I think an algorithm for N outcomes is: spin twice, gain 1 every time you get the answer right but lose 1 if both guesses are the same.

One can "see intuitively" why it works: when we increase the spinner-probability of outcome i by a small delta (imagining that all other probabilities stay fixed, and not worrying about the fact that our sum of probabilities is now 1 + delta) then the spinner-probability of getting the same outcome twice goes up by 2 x delta x p[i]. However, on each spin we get the right answer delta x q[i] more of the time, where... (read more)

A Proper Scoring Rule for Confidence Intervals

by Scott Garrabrant 1 min read13th Feb 201846 comments


You probably already know that you can incentivise honest reporting of probabilities using a proper scoring rule like log score, but did you know that you can also incentivize honest reporting of confidence intervals?

To incentize reporting of a confidence interval, take the score , where is the size of your confidence interval, and is the distance between the true value and the interval. is whenever the true value is in the interval.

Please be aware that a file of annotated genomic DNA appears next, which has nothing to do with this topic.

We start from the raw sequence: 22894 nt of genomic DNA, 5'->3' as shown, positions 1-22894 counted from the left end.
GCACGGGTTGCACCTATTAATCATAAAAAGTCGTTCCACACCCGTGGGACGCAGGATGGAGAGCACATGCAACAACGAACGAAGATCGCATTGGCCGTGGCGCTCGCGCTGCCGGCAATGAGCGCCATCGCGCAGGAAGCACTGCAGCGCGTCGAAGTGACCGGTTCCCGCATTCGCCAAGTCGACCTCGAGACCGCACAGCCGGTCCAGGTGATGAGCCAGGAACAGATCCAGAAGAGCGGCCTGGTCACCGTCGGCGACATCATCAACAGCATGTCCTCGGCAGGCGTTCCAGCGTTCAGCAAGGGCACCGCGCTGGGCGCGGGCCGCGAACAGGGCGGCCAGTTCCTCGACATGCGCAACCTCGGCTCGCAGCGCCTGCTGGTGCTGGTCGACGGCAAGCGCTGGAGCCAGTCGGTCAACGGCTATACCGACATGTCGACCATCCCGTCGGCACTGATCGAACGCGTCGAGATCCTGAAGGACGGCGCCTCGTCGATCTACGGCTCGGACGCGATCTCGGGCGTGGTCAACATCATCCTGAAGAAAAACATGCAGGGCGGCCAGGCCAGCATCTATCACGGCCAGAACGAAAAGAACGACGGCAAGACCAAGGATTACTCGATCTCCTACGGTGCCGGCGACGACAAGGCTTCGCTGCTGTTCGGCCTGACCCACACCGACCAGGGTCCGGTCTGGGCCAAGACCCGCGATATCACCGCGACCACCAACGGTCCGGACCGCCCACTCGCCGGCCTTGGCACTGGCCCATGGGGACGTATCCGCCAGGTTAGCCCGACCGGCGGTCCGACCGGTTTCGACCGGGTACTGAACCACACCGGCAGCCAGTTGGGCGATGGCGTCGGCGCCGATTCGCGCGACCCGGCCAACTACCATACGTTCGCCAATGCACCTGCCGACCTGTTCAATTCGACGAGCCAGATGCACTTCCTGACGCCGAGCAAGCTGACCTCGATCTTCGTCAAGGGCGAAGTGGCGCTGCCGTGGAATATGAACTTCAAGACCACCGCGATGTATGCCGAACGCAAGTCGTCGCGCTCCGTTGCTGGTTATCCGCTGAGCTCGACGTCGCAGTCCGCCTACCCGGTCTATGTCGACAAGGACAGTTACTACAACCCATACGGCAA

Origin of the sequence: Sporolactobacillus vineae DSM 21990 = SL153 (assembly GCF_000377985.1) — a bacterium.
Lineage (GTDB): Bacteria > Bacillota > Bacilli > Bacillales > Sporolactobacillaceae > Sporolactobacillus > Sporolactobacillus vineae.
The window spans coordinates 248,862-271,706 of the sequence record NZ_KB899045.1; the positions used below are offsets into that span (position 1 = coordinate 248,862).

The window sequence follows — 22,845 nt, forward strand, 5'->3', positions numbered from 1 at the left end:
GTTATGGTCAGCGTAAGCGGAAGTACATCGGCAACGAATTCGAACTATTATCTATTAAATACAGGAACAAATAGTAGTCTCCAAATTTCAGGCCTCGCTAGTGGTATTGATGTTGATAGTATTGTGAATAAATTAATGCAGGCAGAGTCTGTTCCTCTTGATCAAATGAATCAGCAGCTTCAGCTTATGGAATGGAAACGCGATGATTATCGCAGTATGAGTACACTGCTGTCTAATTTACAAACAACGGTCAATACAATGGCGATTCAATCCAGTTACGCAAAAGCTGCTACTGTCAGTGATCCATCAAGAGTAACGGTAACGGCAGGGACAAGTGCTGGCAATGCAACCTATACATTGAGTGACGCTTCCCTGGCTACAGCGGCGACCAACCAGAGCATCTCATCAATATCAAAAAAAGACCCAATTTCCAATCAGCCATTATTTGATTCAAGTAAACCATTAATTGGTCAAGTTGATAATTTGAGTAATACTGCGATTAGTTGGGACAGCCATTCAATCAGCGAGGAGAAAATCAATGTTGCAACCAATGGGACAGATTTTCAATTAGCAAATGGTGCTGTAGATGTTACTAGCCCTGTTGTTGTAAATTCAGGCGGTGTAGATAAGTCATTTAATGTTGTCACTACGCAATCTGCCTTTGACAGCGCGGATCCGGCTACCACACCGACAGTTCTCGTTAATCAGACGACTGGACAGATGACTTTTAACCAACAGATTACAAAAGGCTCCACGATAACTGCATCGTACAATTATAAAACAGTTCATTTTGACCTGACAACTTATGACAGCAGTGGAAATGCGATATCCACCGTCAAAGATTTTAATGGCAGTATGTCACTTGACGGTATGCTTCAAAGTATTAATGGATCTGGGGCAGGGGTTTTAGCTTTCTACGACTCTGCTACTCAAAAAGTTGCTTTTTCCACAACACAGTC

This incentivizes not only giving an interval that has the true value of the time, but also distributes the remaining 10% equally between overestimates and underestimates.

To keep the lower bound of the interval important, I recommend measuring and in log space. So if the true value is and the interval is , then is and is for underestimates and for overestimates. Of course, you need questions with positive answers to do this.

To do a confidence interval, take the score .

This can be used to make training calibration, using something like Wits and Wagers cards more fun. I also think it could be turned into app, if one could get a large list of questions with numerical values.